BrainswarmingBrainstorming is played out. Does anyone really use it as a way to solve problems anymore? It seems as out-of-touch as dial-up modems and AOL. There must be better ways to solve problems while harnessing the power of a bunch of brains at once, but how?

Recent articles on and Fast Company laud brainswarming, which is like brainstorming but without all the extroverts trying to talk over each other. A problem is presented, and everyone writes down their ideas and stuff. There’s more to it, but that’s it on the most basic level.

Brainswarming is great because during regular brainstorming sessions in the good ol’ conference room, the shyer people and introverts tended to keep their ideas to themselves, and their great ideas wouldn’t get heard. HSPs & introverts also prefer to ponder things for a while, rather than spouting ideas immediately.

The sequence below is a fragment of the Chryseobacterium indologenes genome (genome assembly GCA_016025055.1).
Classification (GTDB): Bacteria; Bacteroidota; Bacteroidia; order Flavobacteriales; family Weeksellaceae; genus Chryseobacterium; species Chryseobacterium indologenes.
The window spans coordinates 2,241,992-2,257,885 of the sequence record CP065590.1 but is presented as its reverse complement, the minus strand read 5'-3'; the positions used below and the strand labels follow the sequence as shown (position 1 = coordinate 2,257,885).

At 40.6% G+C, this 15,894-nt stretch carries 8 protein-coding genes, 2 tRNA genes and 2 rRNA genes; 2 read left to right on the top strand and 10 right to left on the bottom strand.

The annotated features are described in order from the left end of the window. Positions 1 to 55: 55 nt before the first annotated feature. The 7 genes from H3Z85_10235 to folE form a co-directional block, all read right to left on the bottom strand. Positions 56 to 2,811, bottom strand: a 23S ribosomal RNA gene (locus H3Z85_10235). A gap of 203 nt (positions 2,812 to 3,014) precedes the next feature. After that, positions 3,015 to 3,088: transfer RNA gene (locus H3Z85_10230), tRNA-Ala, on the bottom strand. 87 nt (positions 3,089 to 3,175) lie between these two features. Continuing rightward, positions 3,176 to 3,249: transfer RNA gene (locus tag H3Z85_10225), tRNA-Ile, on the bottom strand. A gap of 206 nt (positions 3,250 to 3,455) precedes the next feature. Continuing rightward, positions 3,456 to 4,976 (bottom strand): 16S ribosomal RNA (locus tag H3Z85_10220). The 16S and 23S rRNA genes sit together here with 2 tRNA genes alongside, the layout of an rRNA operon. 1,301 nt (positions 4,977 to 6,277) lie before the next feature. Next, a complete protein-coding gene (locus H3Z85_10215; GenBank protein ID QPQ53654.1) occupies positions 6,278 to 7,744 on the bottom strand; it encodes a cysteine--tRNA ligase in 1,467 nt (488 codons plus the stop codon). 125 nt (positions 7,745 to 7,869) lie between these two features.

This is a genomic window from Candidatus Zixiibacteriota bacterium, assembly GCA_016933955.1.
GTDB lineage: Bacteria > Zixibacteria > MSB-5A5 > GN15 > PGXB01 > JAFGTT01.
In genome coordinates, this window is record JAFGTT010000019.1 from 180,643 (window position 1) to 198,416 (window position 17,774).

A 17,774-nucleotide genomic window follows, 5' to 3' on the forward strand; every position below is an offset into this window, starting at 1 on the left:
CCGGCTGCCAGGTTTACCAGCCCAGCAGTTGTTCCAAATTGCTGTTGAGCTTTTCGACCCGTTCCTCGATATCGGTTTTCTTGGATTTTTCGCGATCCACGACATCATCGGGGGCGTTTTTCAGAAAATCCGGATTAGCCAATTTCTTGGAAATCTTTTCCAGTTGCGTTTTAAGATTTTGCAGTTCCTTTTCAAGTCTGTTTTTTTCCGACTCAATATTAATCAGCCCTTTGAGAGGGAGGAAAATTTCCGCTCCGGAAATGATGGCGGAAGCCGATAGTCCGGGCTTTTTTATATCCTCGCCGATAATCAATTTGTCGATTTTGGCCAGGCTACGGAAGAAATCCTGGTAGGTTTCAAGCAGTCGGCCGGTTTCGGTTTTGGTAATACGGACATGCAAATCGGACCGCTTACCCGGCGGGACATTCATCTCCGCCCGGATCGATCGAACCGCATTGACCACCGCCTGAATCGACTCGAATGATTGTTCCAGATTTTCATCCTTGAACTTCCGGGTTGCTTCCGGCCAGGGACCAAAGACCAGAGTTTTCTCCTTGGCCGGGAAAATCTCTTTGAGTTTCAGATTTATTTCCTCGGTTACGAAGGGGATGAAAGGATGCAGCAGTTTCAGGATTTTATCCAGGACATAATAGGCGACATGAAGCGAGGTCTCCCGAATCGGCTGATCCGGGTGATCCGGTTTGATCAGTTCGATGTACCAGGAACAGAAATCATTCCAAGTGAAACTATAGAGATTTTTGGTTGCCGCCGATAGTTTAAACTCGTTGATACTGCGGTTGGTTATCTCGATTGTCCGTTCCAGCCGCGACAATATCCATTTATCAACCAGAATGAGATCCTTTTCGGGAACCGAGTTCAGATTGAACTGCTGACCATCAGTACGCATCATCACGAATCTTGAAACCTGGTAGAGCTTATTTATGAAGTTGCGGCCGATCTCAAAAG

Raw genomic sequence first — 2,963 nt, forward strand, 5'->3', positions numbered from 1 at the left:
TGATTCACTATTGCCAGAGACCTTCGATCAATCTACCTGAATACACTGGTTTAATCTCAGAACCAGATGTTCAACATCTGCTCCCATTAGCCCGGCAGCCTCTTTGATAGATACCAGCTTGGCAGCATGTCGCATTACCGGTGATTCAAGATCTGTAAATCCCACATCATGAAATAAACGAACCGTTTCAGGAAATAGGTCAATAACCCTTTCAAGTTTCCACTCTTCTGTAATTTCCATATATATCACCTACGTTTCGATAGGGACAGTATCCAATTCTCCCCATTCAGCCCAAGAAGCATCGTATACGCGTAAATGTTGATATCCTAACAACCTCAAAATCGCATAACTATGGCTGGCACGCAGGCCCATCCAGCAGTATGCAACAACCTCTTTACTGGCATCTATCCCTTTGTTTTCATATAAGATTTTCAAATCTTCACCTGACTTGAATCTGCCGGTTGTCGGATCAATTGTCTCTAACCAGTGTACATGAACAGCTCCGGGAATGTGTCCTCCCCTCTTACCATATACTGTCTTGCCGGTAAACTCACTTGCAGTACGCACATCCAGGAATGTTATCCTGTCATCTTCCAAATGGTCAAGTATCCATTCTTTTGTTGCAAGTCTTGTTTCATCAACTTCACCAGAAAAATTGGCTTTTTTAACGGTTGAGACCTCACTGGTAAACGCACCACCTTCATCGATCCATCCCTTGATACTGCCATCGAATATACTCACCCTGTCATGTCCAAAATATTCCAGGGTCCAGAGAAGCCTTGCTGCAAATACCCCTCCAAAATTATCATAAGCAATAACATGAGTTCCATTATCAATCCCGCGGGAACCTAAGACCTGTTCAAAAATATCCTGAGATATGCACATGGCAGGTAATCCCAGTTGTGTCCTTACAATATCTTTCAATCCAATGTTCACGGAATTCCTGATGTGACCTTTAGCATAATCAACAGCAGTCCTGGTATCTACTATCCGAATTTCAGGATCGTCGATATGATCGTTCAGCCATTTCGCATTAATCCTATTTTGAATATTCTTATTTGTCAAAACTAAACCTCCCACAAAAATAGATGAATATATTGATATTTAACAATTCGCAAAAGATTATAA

This is a problem because, as the most awesome Susan Cain quote goes: “There is zero correlation between being the best talker and having the best ideas.”

(BTW, I didn’t even have to google that quote. True Susan Cain fangirl, right here.)

I like problem solving. I feel like figuring things out in my life is a brainteaser–a challenge. And I think that’s also why I like brainswarming. It’s a more efficient, smart way to solve problems.

If you’re interested in learning more, I highly recommend checking out the and Fast Company articles.

Thanks to Catalina for telling me about brainswarming!